Few modern mathematicians have ever achieved the public renown of Alan M. Turing (1912-54), a pioneer in the fields of theoretical computer science and artificial intelligence. Turing was a graduate student at Princeton University from 1936 to 1938, studying under Professor Alonzo Church (1903-95), Class of 1924, who taught at Princeton from 1929 to 1967 and was the editor of the Journal of Symbolic Logic from 1936 to 1979. After Turing received his PhD in 1938, he returned to the University of Cambridge. A slightly revised version of his dissertation, “Systems of Logic Based on Ordinals,” was published in the Proceedings of the London Mathematical Society, series 2, vol. 45 (1939). In the same year, Turing was recruited to work at the British Government Code and Cypher School at Bletchley Park, located some fifty miles northwest of London. There he played an important role in World War II code breaking efforts. His signal contributions to breaking the Nazi Enigma code greatly aided the Allied war effort, especially the Battle of the Atlantic, and probably shortened the war in Europe by several years. The movie “The Imitation Game” (2014), starring Benedict Cumberbatch and Keira Knightley, had brought wider public appreciation of his work at Bletchley Park.
Turing’s remained in touch with his mentor, as we see in the Alonzo Church Papers (C0948). They exchanged letters about current mathematical research interests and publications. One of Turing’s autograph letters to Church, probably from 1940, had a Bletchley Park return address. The letter includes a reference to the work of the celebrated mathematical logician Kurt Gödel (1906-78), Institute of Advanced Study, whose papers (C0282) are also housed in the Manuscripts Division.(sSee image below.) But Alonzo Church’s correspondence with Turing ends during the 1940s, well before his death in 1954. In a horrible twist of fate, Turing was criminally prosecuted for homosexual acts and cruelly forced to submit to chemical castration, as a result of which he probably committed suicide. Two years later, his mother Sara Turing (1881-1976) wrote to Princeton for details about his graduate work. She occasionally exchanged letters with Alonzo Church, mostly in connection with researching a biography of her son and with possible publication of a volume of his collected papers. In a letter of 6 August 1956, Sara Turing expressed her belief that her son’s death by cyanide poisoning was an accident. She wrote: “I am very sure that Alan’s death was through some tragic accident. He was very absent-minded when engrossed in any project and the experiment evidently associated with his death … was still going on after it and had been going on for weeks before. Moreover letters ready for post accepting invitations were on his table and he was full of plans scientific and social.”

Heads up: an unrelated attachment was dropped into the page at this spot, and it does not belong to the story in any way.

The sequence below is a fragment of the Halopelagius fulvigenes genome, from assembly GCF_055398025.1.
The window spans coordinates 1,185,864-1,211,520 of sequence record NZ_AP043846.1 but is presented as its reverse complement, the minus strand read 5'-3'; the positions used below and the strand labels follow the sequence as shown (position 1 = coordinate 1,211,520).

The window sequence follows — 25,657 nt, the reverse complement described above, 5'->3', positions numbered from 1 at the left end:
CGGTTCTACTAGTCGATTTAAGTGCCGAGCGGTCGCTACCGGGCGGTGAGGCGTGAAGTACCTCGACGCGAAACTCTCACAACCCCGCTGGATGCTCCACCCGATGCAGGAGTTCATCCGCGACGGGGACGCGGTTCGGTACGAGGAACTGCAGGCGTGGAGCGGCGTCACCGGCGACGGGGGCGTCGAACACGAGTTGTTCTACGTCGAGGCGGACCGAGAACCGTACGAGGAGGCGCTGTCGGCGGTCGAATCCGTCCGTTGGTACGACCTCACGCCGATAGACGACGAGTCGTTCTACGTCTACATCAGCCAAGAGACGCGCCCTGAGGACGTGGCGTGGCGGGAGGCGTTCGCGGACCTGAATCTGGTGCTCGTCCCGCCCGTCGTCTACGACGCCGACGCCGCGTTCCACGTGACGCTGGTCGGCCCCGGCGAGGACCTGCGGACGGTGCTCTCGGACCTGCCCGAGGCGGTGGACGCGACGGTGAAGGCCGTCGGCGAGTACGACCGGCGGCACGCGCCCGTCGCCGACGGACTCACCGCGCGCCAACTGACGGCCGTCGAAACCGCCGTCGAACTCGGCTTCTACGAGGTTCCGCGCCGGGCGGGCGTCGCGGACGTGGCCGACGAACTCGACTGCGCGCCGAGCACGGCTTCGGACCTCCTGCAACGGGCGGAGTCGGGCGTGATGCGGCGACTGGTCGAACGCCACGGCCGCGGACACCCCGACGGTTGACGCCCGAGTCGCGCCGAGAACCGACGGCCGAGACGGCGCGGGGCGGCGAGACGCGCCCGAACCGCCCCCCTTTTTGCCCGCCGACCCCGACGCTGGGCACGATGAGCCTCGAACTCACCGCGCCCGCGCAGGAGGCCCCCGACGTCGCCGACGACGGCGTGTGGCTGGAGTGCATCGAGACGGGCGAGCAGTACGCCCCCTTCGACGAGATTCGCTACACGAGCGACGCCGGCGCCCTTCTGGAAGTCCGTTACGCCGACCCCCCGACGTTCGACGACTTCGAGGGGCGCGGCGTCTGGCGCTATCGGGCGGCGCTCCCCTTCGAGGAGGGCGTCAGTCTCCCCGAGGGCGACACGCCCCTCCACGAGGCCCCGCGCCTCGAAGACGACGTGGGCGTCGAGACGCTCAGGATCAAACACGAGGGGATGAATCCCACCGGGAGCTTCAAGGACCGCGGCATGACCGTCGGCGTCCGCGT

Alonzo Church retained copies of his responses to Sara Turing. While offering no vivid anecdotes about Alan Turing, Church did give considerable advice about her publishing plans and even suggestions of names of people. On 6 October 1956, Church mentioned John von Neumann and Kurt Gödel as people who might offer more information about her son’s work with “computing machinery.” The final item in the two folders of correspondence with Sara Turing is a printed change-of-address post card, announcing tersely that after 2 September 1974 she would be living at the Stonycrest Nursing Home, in Surrey.
For more information about Alan Turing and Princeton, see W. Barksdale Maynard’s article, “Daybreak of the Digital Age,” in the Princeton Alumni Weekly, 4 April 2012.